Up in Tallahassee, the Florida Senate this week is scheduled to hash over a proposal that could have some serious consequences for the upcoming 2016 presidential contest. A bill snaking through both houses of the legislature would push back Florida's presidential primary, a move that nicely tees up the state's support for a homegrown candidate like Jeb Bush or Marco Rubio.
Back in 2008, the legislature moved to push the Florida primary up to the earliest possible date. The idea was to get the Sunshine State among those early primaries that hog a lot of attention in the election season, states like Iowa and New Hampshire.
Cutting the line, however, cost Florida. Under the rules of both parties, the state's delegates had to be awarded proportionally to each candidate based on the election returns, not on a winner-take-all scheme. As such, Florida was kind of meh in the eyes of candidates. The state used this schedule in both the 2008 and 2012 elections.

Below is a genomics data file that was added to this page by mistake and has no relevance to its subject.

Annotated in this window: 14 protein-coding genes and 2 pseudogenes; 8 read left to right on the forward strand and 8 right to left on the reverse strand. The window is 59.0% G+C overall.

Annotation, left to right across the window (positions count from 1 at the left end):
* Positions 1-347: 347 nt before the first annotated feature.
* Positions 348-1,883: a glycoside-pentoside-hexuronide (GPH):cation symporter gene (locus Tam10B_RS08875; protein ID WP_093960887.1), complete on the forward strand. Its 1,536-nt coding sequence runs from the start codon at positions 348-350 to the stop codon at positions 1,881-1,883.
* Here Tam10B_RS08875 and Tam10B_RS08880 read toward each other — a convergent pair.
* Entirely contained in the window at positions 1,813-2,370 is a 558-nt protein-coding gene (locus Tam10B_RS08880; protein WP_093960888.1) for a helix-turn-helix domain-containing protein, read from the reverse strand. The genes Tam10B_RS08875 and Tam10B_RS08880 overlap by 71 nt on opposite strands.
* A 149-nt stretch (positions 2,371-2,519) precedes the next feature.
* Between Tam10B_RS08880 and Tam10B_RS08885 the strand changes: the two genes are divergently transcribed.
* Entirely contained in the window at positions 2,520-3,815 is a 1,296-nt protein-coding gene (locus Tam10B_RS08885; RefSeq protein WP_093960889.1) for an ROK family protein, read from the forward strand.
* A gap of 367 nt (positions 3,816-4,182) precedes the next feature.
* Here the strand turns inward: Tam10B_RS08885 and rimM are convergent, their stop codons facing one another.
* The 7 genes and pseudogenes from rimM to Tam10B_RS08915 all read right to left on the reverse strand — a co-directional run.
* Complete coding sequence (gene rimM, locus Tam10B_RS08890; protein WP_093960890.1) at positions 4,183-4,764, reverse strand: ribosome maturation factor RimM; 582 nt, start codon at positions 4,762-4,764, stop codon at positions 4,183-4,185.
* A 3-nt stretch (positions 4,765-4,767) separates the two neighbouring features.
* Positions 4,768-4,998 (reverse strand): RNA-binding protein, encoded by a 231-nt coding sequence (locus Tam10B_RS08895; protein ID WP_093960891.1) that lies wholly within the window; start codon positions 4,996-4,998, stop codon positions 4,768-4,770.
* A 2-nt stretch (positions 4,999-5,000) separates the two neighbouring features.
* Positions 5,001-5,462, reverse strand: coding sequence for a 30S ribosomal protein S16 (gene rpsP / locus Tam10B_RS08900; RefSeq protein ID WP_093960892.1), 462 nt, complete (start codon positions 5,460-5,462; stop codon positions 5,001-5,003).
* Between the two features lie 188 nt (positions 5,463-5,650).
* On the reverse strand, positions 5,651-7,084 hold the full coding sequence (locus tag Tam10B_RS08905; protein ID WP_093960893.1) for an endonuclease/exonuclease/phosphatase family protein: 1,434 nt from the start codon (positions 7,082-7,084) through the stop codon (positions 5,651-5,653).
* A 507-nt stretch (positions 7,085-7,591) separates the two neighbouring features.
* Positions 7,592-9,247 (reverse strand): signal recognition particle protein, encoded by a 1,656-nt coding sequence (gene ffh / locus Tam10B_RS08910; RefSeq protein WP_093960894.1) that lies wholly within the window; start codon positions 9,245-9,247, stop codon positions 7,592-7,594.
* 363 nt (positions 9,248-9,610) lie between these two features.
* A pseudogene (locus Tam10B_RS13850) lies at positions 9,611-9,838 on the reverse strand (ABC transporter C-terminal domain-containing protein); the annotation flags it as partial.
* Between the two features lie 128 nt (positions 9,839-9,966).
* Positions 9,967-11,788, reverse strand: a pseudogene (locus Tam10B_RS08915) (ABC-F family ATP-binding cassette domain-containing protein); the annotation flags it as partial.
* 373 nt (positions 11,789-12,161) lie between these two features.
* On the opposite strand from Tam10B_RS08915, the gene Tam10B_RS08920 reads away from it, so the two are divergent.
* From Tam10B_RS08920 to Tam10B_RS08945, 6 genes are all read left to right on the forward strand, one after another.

Now, however, Florida pols are rethinking the move. The current proposal -- Senate bill 7036 -- would scoot the primary election date back to March 15. Under that schedule, party rules say Florida would no longer have to cut up the delegates among the primary candidates. Instead, it would go back to winner-take-all.
It's no surprise this is being proposed for 2016. Not only does Florida have one viable candidate; it has two. Either Bush or Rubio would benefit hugely from collecting all of Florida's delegates at once.
The house version of the Florida proposal has already sailed through committee. Today, the senate version of the bill is set to be discussed. It's expected to go by with little resistance.
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